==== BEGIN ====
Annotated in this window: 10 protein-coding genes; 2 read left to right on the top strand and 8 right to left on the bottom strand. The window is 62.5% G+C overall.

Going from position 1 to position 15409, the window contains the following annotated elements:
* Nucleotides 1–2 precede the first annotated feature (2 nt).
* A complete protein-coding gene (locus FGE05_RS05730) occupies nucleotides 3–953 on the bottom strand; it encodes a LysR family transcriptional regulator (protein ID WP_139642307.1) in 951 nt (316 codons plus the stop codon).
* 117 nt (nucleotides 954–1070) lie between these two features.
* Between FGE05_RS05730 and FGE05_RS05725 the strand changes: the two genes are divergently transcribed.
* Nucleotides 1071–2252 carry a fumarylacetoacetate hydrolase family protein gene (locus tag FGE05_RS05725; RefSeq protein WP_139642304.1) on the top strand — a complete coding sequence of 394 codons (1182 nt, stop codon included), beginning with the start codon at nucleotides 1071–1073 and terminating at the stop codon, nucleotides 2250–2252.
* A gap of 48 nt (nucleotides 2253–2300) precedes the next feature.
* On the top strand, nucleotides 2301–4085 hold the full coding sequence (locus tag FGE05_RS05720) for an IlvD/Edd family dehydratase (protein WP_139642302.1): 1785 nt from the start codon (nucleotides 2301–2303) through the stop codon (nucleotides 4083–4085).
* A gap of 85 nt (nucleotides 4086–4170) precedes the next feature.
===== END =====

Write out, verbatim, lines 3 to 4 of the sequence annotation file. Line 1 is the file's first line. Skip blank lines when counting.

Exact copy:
* Nucleotides 1–2 precede the first annotated feature (2 nt).
* A complete protein-coding gene (locus FGE05_RS05730) occupies nucleotides 3–953 on the bottom strand; it encodes a LysR family transcriptional regulator (protein ID WP_139642307.1) in 951 nt (316 codons plus the stop codon).